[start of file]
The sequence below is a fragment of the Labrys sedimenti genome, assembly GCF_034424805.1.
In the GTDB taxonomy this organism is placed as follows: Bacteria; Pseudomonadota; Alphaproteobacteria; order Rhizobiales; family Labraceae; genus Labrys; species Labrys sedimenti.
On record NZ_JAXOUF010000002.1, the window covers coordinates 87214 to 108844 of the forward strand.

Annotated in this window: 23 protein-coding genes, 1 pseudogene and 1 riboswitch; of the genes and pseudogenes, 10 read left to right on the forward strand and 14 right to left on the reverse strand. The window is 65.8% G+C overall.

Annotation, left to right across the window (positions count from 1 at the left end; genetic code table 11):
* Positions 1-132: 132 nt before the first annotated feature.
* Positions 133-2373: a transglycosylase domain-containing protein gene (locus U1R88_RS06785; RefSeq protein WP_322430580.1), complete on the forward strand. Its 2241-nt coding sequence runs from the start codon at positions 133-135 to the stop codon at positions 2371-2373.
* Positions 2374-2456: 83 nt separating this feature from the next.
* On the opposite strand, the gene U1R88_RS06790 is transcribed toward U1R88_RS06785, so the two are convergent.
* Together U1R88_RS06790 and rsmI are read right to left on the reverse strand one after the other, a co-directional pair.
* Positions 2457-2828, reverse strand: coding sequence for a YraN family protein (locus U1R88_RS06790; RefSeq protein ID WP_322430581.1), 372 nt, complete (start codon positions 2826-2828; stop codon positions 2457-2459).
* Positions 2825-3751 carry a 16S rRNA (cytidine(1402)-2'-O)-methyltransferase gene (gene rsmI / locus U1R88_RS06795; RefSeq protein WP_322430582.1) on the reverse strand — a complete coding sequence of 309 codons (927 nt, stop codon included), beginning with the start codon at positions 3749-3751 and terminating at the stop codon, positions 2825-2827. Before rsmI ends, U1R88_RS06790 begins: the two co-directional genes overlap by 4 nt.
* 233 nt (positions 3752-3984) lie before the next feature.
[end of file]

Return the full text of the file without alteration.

The sequence below is a fragment of the Labrys sedimenti genome, assembly GCF_034424805.1.
In the GTDB taxonomy this organism is placed as follows: Bacteria; Pseudomonadota; Alphaproteobacteria; order Rhizobiales; family Labraceae; genus Labrys; species Labrys sedimenti.
On record NZ_JAXOUF010000002.1, the window covers coordinates 87214 to 108844 of the forward strand.

Annotated in this window: 23 protein-coding genes, 1 pseudogene and 1 riboswitch; of the genes and pseudogenes, 10 read left to right on the forward strand and 14 right to left on the reverse strand. The window is 65.8% G+C overall.

Annotation, left to right across the window (positions count from 1 at the left end; genetic code table 11):
* Positions 1-132: 132 nt before the first annotated feature.
* Positions 133-2373: a transglycosylase domain-containing protein gene (locus U1R88_RS06785; RefSeq protein WP_322430580.1), complete on the forward strand. Its 2241-nt coding sequence runs from the start codon at positions 133-135 to the stop codon at positions 2371-2373.
* Positions 2374-2456: 83 nt separating this feature from the next.
* On the opposite strand, the gene U1R88_RS06790 is transcribed toward U1R88_RS06785, so the two are convergent.
* Together U1R88_RS06790 and rsmI are read right to left on the reverse strand one after the other, a co-directional pair.
* Positions 2457-2828, reverse strand: coding sequence for a YraN family protein (locus U1R88_RS06790; RefSeq protein ID WP_322430581.1), 372 nt, complete (start codon positions 2826-2828; stop codon positions 2457-2459).
* Positions 2825-3751 carry a 16S rRNA (cytidine(1402)-2'-O)-methyltransferase gene (gene rsmI / locus U1R88_RS06795; RefSeq protein WP_322430582.1) on the reverse strand — a complete coding sequence of 309 codons (927 nt, stop codon included), beginning with the start codon at positions 3749-3751 and terminating at the stop codon, positions 2825-2827. Before rsmI ends, U1R88_RS06790 begins: the two co-directional genes overlap by 4 nt.
* 233 nt (positions 3752-3984) lie before the next feature.